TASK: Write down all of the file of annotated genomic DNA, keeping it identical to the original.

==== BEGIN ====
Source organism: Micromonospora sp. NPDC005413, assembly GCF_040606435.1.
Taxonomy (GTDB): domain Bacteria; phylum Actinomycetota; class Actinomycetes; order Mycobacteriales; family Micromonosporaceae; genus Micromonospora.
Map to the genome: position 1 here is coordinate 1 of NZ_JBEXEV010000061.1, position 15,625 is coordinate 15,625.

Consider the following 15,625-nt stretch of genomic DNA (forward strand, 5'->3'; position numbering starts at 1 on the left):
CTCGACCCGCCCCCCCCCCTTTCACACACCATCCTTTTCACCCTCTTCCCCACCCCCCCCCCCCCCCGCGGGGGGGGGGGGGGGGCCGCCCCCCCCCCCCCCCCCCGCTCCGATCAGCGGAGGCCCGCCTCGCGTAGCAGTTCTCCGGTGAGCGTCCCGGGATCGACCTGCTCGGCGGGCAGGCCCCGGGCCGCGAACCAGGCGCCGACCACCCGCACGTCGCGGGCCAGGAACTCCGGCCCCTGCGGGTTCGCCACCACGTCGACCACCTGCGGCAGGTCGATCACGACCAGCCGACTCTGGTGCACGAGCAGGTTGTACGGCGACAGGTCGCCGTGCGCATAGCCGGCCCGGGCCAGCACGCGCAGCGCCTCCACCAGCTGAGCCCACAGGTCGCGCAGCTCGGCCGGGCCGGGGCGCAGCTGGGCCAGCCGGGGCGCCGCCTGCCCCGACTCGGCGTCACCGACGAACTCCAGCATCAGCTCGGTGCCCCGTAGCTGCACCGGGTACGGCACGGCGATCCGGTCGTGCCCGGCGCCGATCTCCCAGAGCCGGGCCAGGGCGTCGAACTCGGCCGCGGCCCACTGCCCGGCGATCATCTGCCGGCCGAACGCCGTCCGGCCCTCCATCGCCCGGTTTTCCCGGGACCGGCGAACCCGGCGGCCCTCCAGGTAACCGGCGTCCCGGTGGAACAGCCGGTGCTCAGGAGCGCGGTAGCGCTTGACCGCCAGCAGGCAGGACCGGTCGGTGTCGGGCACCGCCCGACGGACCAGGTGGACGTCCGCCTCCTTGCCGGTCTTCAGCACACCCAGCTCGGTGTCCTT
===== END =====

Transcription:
Source organism: Micromonospora sp. NPDC005413, assembly GCF_040606435.1.
Taxonomy (GTDB): domain Bacteria; phylum Actinomycetota; class Actinomycetes; order Mycobacteriales; family Micromonosporaceae; genus Micromonospora.
Map to the genome: position 1 here is coordinate 1 of NZ_JBEXEV010000061.1, position 15,625 is coordinate 15,625.

Consider the following 15,625-nt stretch of genomic DNA (forward strand, 5'->3'; position numbering starts at 1 on the left):
CTCGACCCGCCCCCCCCCCTTTCACACACCATCCTTTTCACCCTCTTCCCCACCCCCCCCCCCCCCCGCGGGGGGGGGGGGGGGGCCGCCCCCCCCCCCCCCCCCCGCTCCGATCAGCGGAGGCCCGCCTCGCGTAGCAGTTCTCCGGTGAGCGTCCCGGGATCGACCTGCTCGGCGGGCAGGCCCCGGGCCGCGAACCAGGCGCCGACCACCCGCACGTCGCGGGCCAGGAACTCCGGCCCCTGCGGGTTCGCCACCACGTCGACCACCTGCGGCAGGTCGATCACGACCAGCCGACTCTGGTGCACGAGCAGGTTGTACGGCGACAGGTCGCCGTGCGCATAGCCGGCCCGGGCCAGCACGCGCAGCGCCTCCACCAGCTGAGCCCACAGGTCGCGCAGCTCGGCCGGGCCGGGGCGCAGCTGGGCCAGCCGGGGCGCCGCCTGCCCCGACTCGGCGTCACCGACGAACTCCAGCATCAGCTCGGTGCCCCGTAGCTGCACCGGGTACGGCACGGCGATCCGGTCGTGCCCGGCGCCGATCTCCCAGAGCCGGGCCAGGGCGTCGAACTCGGCCGCGGCCCACTGCCCGGCGATCATCTGCCGGCCGAACGCCGTCCGGCCCTCCATCGCCCGGTTTTCCCGGGACCGGCGAACCCGGCGGCCCTCCAGGTAACCGGCGTCCCGGTGGAACAGCCGGTGCTCAGGAGCGCGGTAGCGCTTGACCGCCAGCAGGCAGGACCGGTCGGTGTCGGGCACCGCCCGACGGACCAGGTGGACGTCCGCCTCCTTGCCGGTCTTCAGCACACCCAGCTCGGTGTCCTT